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Testing 0.25 In Water Manometer


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#1 paulmars

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Posted 02 March 2018 - 07:22 AM

I need to test this gauge. It reads -0.25 to 0 to +0.25 in water. Im using it in the 0.02 to 0.03 negative and

positive ranges. What of known value can I use to deflect this gauge maybe .1 or .05 in either or both

directions to test the gauges accuracy?

pa
 



#2 exchemist

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Posted 02 March 2018 - 03:48 PM

I need to test this gauge. It reads -0.25 to 0 to +0.25 in water. Im using it in the 0.02 to 0.03 negative and

positive ranges. What of known value can I use to deflect this gauge maybe .1 or .05 in either or both

directions to test the gauges accuracy?

pa
 

I'm afraid I can't understand this. What are you doing and what are the units in which these numbers are expressed?



#3 paulmars

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Posted 02 March 2018 - 04:22 PM

check the accuracy of the gauge.

 

inches of water,



#4 exchemist

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Posted 04 March 2018 - 08:13 AM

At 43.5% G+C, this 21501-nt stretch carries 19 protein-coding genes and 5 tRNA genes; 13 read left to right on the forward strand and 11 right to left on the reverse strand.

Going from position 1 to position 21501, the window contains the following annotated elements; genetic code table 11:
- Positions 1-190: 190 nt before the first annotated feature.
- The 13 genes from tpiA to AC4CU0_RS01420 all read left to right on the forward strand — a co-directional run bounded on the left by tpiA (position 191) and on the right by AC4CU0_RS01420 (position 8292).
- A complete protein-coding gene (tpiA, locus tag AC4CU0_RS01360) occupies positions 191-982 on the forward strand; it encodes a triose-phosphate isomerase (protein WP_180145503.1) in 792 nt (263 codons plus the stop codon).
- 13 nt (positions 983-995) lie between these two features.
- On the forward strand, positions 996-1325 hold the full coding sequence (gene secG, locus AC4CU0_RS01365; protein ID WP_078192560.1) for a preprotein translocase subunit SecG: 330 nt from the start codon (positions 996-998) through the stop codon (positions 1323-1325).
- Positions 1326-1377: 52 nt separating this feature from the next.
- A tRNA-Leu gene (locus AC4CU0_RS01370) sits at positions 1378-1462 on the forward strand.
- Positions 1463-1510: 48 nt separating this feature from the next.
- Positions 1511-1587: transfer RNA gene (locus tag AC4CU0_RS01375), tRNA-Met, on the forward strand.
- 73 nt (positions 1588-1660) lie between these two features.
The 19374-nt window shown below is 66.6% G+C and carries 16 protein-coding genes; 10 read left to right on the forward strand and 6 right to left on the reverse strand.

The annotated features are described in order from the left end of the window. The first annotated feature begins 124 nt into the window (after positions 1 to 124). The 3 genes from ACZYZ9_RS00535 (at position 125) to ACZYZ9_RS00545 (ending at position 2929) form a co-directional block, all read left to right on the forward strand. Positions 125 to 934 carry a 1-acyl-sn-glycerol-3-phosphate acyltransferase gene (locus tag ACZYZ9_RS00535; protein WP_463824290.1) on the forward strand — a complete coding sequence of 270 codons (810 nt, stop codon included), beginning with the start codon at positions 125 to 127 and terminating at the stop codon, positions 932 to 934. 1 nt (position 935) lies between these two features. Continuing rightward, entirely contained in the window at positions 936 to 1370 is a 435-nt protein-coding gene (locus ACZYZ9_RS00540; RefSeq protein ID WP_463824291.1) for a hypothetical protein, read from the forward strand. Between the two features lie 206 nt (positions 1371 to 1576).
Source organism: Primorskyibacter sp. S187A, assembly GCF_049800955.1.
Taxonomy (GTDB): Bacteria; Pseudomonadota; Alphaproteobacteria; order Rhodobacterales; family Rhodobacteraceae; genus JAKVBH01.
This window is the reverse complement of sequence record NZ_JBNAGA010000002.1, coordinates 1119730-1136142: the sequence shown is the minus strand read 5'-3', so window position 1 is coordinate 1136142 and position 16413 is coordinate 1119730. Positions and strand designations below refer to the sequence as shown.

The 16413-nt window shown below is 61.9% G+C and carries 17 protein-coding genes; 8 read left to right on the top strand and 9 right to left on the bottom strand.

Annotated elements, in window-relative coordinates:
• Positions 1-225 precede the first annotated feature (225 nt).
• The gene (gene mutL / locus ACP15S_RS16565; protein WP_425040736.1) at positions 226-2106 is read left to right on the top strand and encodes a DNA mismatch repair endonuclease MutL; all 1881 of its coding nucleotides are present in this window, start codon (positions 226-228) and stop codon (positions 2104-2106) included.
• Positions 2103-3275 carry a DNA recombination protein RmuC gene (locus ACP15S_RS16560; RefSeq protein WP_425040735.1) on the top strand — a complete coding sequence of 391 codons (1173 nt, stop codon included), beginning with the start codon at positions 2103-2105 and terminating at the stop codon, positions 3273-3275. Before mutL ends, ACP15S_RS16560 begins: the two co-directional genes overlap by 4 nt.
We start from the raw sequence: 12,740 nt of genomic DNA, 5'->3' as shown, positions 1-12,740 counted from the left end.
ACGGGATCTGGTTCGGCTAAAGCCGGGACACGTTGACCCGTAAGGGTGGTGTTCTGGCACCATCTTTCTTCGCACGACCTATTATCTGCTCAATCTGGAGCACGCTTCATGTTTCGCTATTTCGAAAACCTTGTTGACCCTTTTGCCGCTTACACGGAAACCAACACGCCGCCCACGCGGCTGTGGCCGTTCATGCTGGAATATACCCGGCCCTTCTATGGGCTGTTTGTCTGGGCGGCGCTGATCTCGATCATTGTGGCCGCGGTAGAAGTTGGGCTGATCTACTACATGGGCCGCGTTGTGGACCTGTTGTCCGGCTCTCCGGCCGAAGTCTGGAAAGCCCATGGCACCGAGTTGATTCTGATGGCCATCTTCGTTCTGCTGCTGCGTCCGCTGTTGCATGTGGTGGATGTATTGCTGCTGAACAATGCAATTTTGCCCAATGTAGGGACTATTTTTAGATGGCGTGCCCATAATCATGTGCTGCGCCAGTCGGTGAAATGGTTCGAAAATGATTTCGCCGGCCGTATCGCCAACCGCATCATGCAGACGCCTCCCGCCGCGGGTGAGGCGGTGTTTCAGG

check the accuracy of the gauge.

 

inches of water,

If it is a simple U tube manometer with water in it I don't think any calibration or accuracy check is needed, as the pressure difference translates directly into a height difference of a substance of known density. More here: https://www.sensorsm...anometer-basics

 

I suppose in theory the density of water changes slightly with temperature but I should not have thought this effect would be significant for the types of application for which a water manometer is generally used. 



#5 paulmars

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Posted 07 March 2018 - 06:20 PM

mount it inclined 10:1 for 10 times the resolution. https://www.amazon.c...et-78075-Water-
Manometer/dp/B0038QHTK2/ref=sr_1_5?ie=UTF8&qid=1520466840&sr=8-5&keywords=manometer

its graduated at 0.25 intervals and you can easily judge 1/5 of that. So, 0.25 included 10:1 the 0.25 would then be 0.025 and I could fairly accurately judge 1/5 of that or 0.005.

thoughts?